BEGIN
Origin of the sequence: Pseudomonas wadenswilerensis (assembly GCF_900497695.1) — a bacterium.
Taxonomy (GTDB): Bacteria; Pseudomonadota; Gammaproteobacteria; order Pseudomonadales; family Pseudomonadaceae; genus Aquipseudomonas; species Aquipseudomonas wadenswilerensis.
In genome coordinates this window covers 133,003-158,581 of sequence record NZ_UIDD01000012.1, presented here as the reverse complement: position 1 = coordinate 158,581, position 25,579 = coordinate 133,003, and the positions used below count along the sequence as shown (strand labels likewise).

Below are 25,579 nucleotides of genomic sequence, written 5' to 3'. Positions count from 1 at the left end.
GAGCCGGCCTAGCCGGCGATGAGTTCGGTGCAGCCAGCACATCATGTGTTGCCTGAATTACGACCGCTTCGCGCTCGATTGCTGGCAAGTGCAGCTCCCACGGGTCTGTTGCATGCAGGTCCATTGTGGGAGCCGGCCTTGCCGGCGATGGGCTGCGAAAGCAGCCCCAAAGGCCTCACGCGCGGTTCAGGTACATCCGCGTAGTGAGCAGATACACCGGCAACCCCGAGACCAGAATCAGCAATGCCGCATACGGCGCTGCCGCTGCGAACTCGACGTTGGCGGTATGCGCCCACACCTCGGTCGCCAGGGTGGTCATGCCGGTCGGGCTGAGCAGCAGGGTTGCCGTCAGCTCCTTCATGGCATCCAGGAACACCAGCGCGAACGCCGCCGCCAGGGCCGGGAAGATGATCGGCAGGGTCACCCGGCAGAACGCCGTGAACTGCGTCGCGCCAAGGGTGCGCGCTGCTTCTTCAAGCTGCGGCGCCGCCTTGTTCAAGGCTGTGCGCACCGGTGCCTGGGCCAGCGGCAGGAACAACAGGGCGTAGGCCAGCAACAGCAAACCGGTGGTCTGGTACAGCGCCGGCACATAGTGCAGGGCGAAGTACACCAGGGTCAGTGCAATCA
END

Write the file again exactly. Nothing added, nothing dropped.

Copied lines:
Origin of the sequence: Pseudomonas wadenswilerensis (assembly GCF_900497695.1) — a bacterium.
Taxonomy (GTDB): Bacteria; Pseudomonadota; Gammaproteobacteria; order Pseudomonadales; family Pseudomonadaceae; genus Aquipseudomonas; species Aquipseudomonas wadenswilerensis.
In genome coordinates this window covers 133,003-158,581 of sequence record NZ_UIDD01000012.1, presented here as the reverse complement: position 1 = coordinate 158,581, position 25,579 = coordinate 133,003, and the positions used below count along the sequence as shown (strand labels likewise).

Below are 25,579 nucleotides of genomic sequence, written 5' to 3'. Positions count from 1 at the left end.
GAGCCGGCCTAGCCGGCGATGAGTTCGGTGCAGCCAGCACATCATGTGTTGCCTGAATTACGACCGCTTCGCGCTCGATTGCTGGCAAGTGCAGCTCCCACGGGTCTGTTGCATGCAGGTCCATTGTGGGAGCCGGCCTTGCCGGCGATGGGCTGCGAAAGCAGCCCCAAAGGCCTCACGCGCGGTTCAGGTACATCCGCGTAGTGAGCAGATACACCGGCAACCCCGAGACCAGAATCAGCAATGCCGCATACGGCGCTGCCGCTGCGAACTCGACGTTGGCGGTATGCGCCCACACCTCGGTCGCCAGGGTGGTCATGCCGGTCGGGCTGAGCAGCAGGGTTGCCGTCAGCTCCTTCATGGCATCCAGGAACACCAGCGCGAACGCCGCCGCCAGGGCCGGGAAGATGATCGGCAGGGTCACCCGGCAGAACGCCGTGAACTGCGTCGCGCCAAGGGTGCGCGCTGCTTCTTCAAGCTGCGGCGCCGCCTTGTTCAAGGCTGTGCGCACCGGTGCCTGGGCCAGCGGCAGGAACAACAGGGCGTAGGCCAGCAACAGCAAACCGGTGGTCTGGTACAGCGCCGGCACATAGTGCAGGGCGAAGTACACCAGGGTCAGTGCAATCA